Yet this is how we are governed day-to-day, how the priorities are set, how federal and provincial governments go about their business. To quote the economist Thomas Sowell, “there are no answers, only trade-offs” and that is the work of our governing class to make those trade-offs under the guidance of their expert advisers. It’s been ever thus, and worldly authority is vested today in the scientific expert and the technocrat who have the ear of the leader. Yes, with our democratic processes, there is from time to time public consultation. However, the vast majority of the thousands of decisions made based on the advice of experts to bureaucrats and elected officials never involve the great mass of the public. A crisis just makes it more apparent and highlights both the efficiencies and inadequacies of this arrangement. That we have a process of democratic elections ideally makes the system more accountable, but as the technocratic state has grown and developed through the modern era, the voice of the people must contend with the experts; in our own minds, our own reservations about public policies are set against our fear of the unknown and desire to find someone who can show us the way to safety and success.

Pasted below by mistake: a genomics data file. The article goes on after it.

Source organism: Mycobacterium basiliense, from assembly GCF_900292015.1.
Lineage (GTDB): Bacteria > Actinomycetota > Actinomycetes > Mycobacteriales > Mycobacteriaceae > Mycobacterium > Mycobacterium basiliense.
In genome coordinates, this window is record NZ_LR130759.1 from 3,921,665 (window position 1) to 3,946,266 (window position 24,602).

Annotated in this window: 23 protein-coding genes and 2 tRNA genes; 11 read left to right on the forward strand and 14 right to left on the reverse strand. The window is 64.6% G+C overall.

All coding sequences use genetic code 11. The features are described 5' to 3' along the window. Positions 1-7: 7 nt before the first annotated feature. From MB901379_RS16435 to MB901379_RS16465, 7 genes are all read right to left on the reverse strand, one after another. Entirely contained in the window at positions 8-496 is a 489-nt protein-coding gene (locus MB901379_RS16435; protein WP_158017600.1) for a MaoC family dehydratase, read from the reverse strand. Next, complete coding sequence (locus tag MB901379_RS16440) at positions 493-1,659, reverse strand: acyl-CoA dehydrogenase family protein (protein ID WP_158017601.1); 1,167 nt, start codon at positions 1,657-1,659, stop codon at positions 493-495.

As Christians we live in the tension of being, to reference our parish patron St. Augustine, citizens of both heaven and earth. When things are good, there is little dissonance in this dual existence. However, when they are bad, we live in the tension of being pulled one way by worldly authority as we try to remain obedient to the divine mandate given to us. The apostles and first generation of the Church experienced this as they found themselves growing apart from the Judaistic community as the full meaning of Christ grew in their hearts and minds. Yet they were understandably pulled back to what they knew as Jews, and internally struggled in the face of the old religious authority that was actively trying to reassert itself. As you read the Book of the Acts of the Apostles this subtext should become apparent. As much as it conveys the excitement of early evangelization and conversion to Christ, it also speaks of division that came from rejecting some of the defining norms of Judaism like circumcision and abstaining from pork. The “experts” of the day weren’t scientists with Ph.D’s but rather the scribes of the Temple surrounded by the scrolls of the Hebrew scriptures, as well as a vast library of commentary on the sacred texts. Their power over people, opinion and law came from their being regarded as the arbiters of what was truth, and they demonstrated their competence in the learned manner of their speaking, the evidence of education in their argument. And yet, as Jesus thoroughly demonstrated, they had led Israel into a dead end and a crisis was looming that would resolve into catastrophe: the Temple destroyed, the people of Judea massacred and the survivors dispersed.